30 Nov, 2020
JERUSALEM WEATHER

Sweden’s ambassador to Israel has been summoned by Israel’s Foreign Ministry in protest of Swedish Prime Minister Stefan Lofven’s announcement that his government would recognize the State of Palestine.

Lofven said in his inaugural address that “the conflict between Israel and Palestine can only be solved with a two-state solution, negotiated in accordance with international law.”

“The two-state solution required mutual recognition and a will to co-exist peacefully. Sweden will therefore recognize the state of Palestine,” he said.

Lofven’s announcement makes Sweden the first member of the European Union to recognize a Palestinian state. The Swedish prime minister did not give a timeline of when the recognition would officially be given.

Several other European countries, including Poland, Hungary, Romania and Slovakia, have recognized Palestine as a state but did so before becoming members of the EU.

Deputy Foreign Minister Tzahi Hanegbi said on Saturday that Sweden’s actions would hurt and weaken peacemaking efforts.

“The more international support the Palestinian receive without being required to negotiate and without paying their due in mutual concessions, the less likely an accord becomes,” he told Israel Radio.

Foreign Minister Avigdor Liberman expressed in a statement that Sweden should focus on more important matters taking place in the Middle East, mainly ISIS.

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“If the situation in the Middle East is what concerns the Swedish prime minister in his inaugural speech, he would be better off focusing on more pressing matters in the region such as the daily mass killings taking place in Syria, Iraq and other places,” the statement read.

The foreign minister expressed his frustration over the announcement and said it was unfortunate in that Lofven “likely has yet to have enough time to delve into matters and understand that the side which has been a spoiler for the past 20 years to advancing an agreement between Israel and the Palestinians – is the Palestinians.”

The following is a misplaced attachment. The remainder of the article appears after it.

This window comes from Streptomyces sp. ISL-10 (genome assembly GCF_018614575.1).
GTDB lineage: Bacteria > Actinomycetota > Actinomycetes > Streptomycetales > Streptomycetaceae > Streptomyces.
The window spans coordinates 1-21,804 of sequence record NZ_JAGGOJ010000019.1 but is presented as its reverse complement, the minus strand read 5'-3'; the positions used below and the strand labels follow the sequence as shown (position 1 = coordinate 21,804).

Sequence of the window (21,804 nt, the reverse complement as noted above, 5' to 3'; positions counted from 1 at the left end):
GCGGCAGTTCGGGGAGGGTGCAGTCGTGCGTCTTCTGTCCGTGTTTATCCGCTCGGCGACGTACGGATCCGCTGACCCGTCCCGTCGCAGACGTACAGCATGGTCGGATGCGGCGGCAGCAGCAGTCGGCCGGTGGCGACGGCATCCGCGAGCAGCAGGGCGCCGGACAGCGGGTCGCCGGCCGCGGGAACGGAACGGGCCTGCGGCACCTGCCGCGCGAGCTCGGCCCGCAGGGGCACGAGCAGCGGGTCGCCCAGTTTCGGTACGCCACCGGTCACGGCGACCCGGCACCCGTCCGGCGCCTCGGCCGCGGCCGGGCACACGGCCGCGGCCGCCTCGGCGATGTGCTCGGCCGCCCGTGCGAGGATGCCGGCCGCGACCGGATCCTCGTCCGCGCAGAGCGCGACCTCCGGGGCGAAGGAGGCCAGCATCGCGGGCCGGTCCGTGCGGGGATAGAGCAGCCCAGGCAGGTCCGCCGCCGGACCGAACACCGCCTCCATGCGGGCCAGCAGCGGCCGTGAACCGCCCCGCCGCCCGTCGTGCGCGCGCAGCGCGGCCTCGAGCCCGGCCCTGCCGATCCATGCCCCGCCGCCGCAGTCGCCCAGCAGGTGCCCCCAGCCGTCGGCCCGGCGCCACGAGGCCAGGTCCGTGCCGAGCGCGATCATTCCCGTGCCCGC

Swedish Prime Minister Stefan Lofven (Photo: Wiki Commons)

Swedish Prime Minister Stefan Lofven (Photo: Wiki Commons)

“Swedish Prime Minister Lofven needs to understand that no declaration and no step by an outside player can replace the direct negotiations between the sides and a solution that will be part of a comprehensive agreement between Israel and the entire Arab world,” Liberman added.

Sweden’s announcement comes on the heels of news that Palestinian Authority President Mahmoud Abbas will be submitting a resolution to the UN Security Council asking for a full Israeli withdrawal to pre-1967 border by 2016.

PA Foreign Minister Riyad al-Maliki welcomed Lofven’s announcement and encouraged other EU countries to follow Sweden’s example.

“In the name of the Palestinian people and the Palestinian leadership, we thank and salute the Swedish position,” he said in a statement.

US State Department spokeswoman Jen Psaki said that while the US looks forward to working with the new Swedish government, recognizing a Palestinian state is “premature.”

“We believe that the process is one that has to be worked out through the parties to agree on the terms of how they’ll live in the future of two states living side-by-side,” she said.